As the first US installation of a fully automated transit system, Airtrans technology was expected to be deployed in similar mass transit systems around the country. In Japan, the system was licensed by a consortium formed between Niigata Engineering and Sumitomo Corporation for similar deployments there.[3] However, no further systems were constructed. Car #25 was donated to the Frontiers of Flight Museum in Dallas, Texas, and Cars #30 and #82 were donated to North Texas Historic Transportation in Fort Worth, Texas.[4][5]

History[edit]

Background[edit]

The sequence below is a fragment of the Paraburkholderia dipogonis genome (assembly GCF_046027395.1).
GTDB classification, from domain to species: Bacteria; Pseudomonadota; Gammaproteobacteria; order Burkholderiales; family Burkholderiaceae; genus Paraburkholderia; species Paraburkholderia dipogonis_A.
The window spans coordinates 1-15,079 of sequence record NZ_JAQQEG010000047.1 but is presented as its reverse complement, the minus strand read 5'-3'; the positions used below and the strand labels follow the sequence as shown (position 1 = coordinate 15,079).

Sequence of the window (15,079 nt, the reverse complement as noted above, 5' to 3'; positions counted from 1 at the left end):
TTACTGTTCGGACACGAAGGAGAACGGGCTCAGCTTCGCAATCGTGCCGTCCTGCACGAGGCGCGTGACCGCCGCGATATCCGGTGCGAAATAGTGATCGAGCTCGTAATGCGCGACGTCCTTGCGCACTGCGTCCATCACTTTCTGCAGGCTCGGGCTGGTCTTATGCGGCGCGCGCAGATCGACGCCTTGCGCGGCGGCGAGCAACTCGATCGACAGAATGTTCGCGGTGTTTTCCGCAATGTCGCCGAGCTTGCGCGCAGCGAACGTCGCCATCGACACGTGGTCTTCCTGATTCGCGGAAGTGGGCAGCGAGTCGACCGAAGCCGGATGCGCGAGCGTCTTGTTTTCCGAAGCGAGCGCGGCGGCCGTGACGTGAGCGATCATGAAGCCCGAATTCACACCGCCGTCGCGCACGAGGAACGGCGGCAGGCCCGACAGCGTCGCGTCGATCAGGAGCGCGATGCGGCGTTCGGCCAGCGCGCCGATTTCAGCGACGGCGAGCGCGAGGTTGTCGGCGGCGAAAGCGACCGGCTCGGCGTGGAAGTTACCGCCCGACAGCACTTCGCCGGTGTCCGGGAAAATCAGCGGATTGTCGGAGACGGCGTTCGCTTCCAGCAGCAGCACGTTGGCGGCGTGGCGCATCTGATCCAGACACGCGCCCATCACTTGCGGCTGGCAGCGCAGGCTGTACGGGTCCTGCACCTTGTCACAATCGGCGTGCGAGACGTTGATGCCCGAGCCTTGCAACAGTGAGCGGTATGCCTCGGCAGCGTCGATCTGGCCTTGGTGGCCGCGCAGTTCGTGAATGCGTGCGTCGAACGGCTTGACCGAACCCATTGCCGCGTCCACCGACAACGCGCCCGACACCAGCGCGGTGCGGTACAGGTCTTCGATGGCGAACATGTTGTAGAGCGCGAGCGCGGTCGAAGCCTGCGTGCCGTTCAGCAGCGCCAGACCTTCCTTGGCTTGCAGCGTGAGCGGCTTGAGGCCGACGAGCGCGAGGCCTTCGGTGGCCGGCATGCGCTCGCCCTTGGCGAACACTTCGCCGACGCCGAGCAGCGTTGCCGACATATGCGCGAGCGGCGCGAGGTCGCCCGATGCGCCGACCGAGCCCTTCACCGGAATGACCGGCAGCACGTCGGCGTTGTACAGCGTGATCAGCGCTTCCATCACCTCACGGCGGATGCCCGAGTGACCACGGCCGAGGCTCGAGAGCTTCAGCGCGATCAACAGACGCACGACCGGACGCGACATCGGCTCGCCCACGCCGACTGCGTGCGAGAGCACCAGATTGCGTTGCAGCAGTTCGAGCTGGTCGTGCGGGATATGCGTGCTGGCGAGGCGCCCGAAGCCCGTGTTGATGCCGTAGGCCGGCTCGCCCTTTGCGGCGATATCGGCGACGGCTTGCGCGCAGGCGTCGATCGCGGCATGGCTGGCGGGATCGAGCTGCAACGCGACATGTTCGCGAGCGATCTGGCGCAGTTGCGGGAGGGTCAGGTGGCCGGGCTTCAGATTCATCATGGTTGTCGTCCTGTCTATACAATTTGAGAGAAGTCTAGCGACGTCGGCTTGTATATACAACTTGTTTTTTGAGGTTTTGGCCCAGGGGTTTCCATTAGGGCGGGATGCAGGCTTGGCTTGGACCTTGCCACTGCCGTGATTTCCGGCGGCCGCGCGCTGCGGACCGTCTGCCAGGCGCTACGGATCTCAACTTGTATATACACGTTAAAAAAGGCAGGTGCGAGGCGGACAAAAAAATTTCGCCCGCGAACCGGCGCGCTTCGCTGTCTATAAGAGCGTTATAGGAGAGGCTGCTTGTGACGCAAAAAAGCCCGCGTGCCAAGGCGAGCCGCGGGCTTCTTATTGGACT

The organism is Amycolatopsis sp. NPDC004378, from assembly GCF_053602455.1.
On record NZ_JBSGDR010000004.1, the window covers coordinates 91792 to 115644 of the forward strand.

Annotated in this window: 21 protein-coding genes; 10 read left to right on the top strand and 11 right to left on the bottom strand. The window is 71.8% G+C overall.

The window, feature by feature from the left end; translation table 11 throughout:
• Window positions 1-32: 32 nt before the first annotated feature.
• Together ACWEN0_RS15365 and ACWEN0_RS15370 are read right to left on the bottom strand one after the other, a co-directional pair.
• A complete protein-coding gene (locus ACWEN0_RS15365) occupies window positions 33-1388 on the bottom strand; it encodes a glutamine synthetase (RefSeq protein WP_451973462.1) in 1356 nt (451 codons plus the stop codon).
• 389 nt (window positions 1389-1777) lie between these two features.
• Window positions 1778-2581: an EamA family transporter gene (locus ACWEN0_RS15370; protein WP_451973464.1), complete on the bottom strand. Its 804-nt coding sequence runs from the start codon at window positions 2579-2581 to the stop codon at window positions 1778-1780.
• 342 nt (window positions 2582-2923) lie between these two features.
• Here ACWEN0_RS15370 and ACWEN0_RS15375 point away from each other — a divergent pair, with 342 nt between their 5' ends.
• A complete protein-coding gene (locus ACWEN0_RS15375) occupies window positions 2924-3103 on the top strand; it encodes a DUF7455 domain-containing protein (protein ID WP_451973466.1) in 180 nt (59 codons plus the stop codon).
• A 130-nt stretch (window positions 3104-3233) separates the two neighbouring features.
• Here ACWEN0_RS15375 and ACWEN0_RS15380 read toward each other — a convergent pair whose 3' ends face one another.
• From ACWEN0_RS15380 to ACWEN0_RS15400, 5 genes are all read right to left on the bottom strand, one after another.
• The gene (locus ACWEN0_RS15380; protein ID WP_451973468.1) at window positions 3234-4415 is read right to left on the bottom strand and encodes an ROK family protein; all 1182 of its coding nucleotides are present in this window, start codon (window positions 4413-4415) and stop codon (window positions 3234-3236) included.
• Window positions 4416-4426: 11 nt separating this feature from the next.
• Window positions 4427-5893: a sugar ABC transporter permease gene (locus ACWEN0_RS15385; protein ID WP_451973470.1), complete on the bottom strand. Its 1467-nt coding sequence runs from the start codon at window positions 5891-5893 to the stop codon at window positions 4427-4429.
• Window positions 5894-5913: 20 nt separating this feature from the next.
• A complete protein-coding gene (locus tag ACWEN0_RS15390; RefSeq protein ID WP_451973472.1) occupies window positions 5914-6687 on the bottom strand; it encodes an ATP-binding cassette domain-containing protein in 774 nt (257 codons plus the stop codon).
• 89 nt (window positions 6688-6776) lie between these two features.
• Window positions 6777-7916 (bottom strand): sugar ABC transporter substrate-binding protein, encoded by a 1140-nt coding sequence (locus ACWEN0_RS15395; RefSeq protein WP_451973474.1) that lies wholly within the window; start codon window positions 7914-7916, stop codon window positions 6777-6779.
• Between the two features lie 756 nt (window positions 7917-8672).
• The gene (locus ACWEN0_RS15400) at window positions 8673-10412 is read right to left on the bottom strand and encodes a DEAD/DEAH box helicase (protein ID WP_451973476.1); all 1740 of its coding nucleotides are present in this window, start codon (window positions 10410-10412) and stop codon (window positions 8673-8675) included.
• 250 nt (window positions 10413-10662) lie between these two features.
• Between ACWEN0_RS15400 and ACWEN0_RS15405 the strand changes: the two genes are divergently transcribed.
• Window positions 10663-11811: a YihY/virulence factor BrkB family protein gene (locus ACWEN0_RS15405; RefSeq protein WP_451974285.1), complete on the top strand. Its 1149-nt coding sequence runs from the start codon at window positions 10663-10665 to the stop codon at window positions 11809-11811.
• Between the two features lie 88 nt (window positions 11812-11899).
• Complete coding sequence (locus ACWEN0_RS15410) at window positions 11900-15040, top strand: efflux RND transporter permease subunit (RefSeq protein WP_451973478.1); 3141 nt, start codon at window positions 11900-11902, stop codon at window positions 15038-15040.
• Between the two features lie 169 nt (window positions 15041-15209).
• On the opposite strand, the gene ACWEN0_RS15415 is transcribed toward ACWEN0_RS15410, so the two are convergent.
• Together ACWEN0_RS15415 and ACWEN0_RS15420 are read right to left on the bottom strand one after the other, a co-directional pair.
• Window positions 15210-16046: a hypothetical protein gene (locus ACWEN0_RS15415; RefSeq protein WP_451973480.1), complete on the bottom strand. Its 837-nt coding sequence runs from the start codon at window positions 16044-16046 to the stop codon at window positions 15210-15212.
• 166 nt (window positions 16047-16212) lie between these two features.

During the early 1960s there was growing concern in the United States about the effects of urban sprawl and the resulting urban decay that followed. Major cities across the country were watching their downtown cores turn into ghost towns as the suburbs expanded and caused a flight of capital out of the cities. The only cities that were combatting this were the ones with effective mass transit systems, cities like New York and Boston, where the utility of the subway was greater than a car. However, these solutions were extremely expensive to develop, well beyond the budgets of smaller cities or the suburbs of larger ones. Through the 1960s there was a growing movement in urban planning circles that the solution was the personal rapid transit system, small automated vehicles that were much less expensive to develop.